A property expert has backed calls by an MP to protect leaseholders from being forced to pay for the costs of replacing dangerous cladding on buildings.
Alan Draper, managing director of Common Ground Estate & Property Management, attended a meeting of an all-party parliamentary group (APPG) on 25 February where Stephen McPartland MP was arguing against changes made in the House of Commons to the Fire Safety Bill.
The previous day, the Commons voted 340 to 225 to remove changes made by peers to the Bill which had sought to prohibit building owners from passing on any remediation costs, such as the replacement of dangerous cladding, to leaseholders and tenants.
But Mr McPartland and fellow MP Royston Smith tabled a separate amendment to protect leaseholders, backed by more than 30 of his Tory colleagues.
As it stands, under the terms of the proposed Bill, a “competent authority” – in this case the fire service – can demand remediation from a freeholder within 21 days.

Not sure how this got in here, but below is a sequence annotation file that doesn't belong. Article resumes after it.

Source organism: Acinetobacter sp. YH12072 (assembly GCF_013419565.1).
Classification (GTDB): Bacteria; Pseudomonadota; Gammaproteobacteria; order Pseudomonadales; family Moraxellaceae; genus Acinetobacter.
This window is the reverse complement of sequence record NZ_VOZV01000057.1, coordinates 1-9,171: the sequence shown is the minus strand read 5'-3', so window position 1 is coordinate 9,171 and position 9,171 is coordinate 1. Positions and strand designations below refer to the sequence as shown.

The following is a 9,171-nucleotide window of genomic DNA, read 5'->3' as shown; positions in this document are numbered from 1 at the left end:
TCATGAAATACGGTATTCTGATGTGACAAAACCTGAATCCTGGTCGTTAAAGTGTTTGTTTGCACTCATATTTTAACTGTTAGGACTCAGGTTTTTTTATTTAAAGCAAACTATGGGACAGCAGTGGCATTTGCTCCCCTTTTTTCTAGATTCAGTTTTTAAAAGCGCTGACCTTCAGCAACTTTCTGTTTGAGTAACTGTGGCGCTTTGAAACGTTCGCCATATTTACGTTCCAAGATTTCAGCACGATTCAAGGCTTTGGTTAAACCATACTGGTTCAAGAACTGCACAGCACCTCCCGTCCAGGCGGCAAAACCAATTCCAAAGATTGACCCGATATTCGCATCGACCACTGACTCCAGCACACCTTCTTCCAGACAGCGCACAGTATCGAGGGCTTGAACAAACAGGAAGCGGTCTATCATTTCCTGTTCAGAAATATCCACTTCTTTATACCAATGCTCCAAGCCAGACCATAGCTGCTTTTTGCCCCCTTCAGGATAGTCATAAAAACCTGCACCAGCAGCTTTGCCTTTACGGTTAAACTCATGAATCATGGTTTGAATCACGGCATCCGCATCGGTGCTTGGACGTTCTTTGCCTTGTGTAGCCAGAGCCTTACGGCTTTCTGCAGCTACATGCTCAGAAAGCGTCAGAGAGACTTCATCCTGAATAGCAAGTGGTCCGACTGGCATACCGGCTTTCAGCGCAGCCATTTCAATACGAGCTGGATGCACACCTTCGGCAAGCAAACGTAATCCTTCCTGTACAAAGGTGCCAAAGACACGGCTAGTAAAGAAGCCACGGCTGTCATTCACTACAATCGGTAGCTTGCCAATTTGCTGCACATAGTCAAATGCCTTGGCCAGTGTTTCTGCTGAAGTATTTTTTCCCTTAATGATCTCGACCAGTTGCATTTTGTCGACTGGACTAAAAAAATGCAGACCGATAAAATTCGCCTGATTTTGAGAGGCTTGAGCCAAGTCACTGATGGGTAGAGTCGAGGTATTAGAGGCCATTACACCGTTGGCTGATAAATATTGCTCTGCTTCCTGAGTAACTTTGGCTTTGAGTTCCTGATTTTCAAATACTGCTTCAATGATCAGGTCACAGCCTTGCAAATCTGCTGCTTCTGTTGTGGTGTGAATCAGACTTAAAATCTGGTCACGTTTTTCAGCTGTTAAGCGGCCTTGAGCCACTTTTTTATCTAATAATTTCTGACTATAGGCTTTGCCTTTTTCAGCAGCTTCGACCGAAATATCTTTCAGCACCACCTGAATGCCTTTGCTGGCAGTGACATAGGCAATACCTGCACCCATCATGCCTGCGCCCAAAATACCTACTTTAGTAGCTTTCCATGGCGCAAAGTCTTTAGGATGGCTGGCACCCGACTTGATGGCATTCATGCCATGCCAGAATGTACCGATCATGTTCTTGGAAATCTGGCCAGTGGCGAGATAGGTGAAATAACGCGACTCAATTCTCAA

Consequently, the freeholder can then demand that leaseholders pay for the works and, because it has been directed by a competent authority, no court will stand in the freeholder’s way.
The Bill also unintentionally removes legal protections that would give leaseholders the power to scrutinise costs.
Alan said: “It is grossly unfair that leaseholders are potentially having to pick up the bill for safety work on their buildings which can run into tens of thousands of pounds.
“I agree with Mr McPartland that the Government should table its own amendment to the Bill and remove this highly damaging consequence.”
Alan added that the costs of fire safety remediation works should be covered by proposals presented by the Leasehold Knowledge Partnership (LKP) during the APPG meeting of 10 December 2020.
The LKP proposals are:
- A one per cent new build levy on developers for 10 years, which would raise £425m a year, totalling £4.25bn
- An increased foreign buyer tax of five per cent, bringing in £3.75bn over 10 years
- A 10 per cent levy on ground rents paid to freeholders over 50 years which would raise £1.5bn
Alan said: “For many years builders and developers have cut corners with cheap cladding materials which ultimately led to the Grenfell disaster.
“Why should leaseholders be forced to pay for their incompetence?”